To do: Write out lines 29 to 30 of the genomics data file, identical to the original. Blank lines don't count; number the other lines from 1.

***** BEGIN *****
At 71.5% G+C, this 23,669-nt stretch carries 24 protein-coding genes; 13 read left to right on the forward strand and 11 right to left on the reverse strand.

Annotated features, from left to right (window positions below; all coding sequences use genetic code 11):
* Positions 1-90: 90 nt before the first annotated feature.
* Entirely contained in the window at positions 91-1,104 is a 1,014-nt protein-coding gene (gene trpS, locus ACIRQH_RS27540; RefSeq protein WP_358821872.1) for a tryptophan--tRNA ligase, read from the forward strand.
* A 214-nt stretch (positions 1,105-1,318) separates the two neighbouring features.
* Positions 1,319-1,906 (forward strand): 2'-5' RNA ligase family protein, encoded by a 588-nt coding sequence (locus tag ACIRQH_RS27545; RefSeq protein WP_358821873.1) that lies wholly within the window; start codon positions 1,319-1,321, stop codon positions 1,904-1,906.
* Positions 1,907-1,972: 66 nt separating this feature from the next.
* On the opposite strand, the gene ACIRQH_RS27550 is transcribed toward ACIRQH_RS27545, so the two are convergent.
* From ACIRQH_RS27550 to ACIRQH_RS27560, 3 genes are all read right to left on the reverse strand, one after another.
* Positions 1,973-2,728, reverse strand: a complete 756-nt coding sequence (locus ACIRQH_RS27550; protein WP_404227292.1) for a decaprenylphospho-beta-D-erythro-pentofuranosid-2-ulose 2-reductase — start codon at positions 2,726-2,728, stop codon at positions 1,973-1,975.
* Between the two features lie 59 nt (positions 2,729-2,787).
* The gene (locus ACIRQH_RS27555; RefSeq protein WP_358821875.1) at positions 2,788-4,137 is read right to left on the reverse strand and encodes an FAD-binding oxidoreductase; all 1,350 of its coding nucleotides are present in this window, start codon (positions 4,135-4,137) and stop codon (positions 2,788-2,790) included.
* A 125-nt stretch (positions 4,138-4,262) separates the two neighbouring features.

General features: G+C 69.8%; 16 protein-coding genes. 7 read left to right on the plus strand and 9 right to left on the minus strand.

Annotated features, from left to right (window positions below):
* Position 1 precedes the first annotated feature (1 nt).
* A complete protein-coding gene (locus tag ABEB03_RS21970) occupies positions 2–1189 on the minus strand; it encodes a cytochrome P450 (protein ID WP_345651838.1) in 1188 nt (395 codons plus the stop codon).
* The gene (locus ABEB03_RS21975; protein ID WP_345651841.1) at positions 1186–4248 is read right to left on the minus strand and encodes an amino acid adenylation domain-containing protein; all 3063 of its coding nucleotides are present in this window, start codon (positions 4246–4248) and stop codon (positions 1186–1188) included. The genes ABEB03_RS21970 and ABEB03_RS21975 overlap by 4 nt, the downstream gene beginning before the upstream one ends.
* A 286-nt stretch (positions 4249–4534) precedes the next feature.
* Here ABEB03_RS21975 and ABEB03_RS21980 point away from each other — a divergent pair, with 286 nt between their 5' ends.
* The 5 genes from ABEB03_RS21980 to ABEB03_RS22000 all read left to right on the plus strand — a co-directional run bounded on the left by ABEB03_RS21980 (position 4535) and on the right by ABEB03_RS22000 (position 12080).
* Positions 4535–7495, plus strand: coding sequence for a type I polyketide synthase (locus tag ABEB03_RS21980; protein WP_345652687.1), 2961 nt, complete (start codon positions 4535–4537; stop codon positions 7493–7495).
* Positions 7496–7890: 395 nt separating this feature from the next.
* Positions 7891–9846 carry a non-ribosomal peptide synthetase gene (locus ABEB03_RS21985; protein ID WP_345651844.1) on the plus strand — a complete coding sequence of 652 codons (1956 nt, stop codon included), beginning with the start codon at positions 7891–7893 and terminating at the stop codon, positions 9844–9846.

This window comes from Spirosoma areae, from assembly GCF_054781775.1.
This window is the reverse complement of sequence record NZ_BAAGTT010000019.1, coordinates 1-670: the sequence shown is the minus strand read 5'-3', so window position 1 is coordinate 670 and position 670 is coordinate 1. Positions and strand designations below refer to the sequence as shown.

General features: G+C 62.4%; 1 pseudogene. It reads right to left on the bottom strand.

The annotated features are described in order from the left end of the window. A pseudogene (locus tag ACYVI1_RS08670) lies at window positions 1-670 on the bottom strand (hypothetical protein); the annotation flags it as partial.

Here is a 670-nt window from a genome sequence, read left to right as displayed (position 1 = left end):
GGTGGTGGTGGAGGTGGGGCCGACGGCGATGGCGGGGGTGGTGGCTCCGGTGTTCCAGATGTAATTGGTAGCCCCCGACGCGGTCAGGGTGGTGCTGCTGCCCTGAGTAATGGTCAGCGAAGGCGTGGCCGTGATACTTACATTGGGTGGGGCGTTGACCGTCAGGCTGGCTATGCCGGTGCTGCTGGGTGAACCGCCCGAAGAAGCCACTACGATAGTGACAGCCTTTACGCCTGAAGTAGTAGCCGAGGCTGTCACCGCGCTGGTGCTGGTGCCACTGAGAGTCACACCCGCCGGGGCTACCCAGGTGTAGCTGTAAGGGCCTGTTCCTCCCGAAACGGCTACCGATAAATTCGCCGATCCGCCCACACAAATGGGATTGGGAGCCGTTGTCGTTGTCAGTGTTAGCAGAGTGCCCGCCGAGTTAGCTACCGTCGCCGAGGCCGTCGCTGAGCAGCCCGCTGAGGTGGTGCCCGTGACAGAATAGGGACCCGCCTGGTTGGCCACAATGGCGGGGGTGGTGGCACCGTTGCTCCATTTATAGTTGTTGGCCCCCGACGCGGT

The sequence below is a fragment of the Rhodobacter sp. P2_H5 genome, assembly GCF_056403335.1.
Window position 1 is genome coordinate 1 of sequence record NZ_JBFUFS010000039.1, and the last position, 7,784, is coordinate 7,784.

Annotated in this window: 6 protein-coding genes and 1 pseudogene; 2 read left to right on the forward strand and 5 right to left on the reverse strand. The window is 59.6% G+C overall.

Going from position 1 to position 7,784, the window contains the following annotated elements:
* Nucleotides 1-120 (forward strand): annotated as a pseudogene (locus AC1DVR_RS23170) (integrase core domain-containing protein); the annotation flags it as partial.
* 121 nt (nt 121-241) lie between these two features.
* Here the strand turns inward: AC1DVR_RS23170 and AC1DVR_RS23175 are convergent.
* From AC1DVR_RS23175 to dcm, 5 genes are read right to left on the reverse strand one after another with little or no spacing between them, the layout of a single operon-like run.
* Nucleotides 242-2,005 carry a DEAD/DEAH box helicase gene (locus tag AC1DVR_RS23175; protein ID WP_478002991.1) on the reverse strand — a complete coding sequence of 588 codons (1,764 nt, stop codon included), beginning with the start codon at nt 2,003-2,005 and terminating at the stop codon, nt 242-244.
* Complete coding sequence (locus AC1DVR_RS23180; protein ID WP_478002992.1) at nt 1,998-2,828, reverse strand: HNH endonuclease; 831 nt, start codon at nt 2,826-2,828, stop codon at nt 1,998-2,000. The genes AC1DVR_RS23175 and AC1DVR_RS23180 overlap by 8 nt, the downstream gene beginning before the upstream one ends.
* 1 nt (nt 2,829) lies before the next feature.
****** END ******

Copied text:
Here is a 670-nt window from a genome sequence, read left to right as displayed (position 1 = left end):
GGTGGTGGTGGAGGTGGGGCCGACGGCGATGGCGGGGGTGGTGGCTCCGGTGTTCCAGATGTAATTGGTAGCCCCCGACGCGGTCAGGGTGGTGCTGCTGCCCTGAGTAATGGTCAGCGAAGGCGTGGCCGTGATACTTACATTGGGTGGGGCGTTGACCGTCAGGCTGGCTATGCCGGTGCTGCTGGGTGAACCGCCCGAAGAAGCCACTACGATAGTGACAGCCTTTACGCCTGAAGTAGTAGCCGAGGCTGTCACCGCGCTGGTGCTGGTGCCACTGAGAGTCACACCCGCCGGGGCTACCCAGGTGTAGCTGTAAGGGCCTGTTCCTCCCGAAACGGCTACCGATAAATTCGCCGATCCGCCCACACAAATGGGATTGGGAGCCGTTGTCGTTGTCAGTGTTAGCAGAGTGCCCGCCGAGTTAGCTACCGTCGCCGAGGCCGTCGCTGAGCAGCCCGCTGAGGTGGTGCCCGTGACAGAATAGGGACCCGCCTGGTTGGCCACAATGGCGGGGGTGGTGGCACCGTTGCTCCATTTATAGTTGTTGGCCCCCGACGCGGT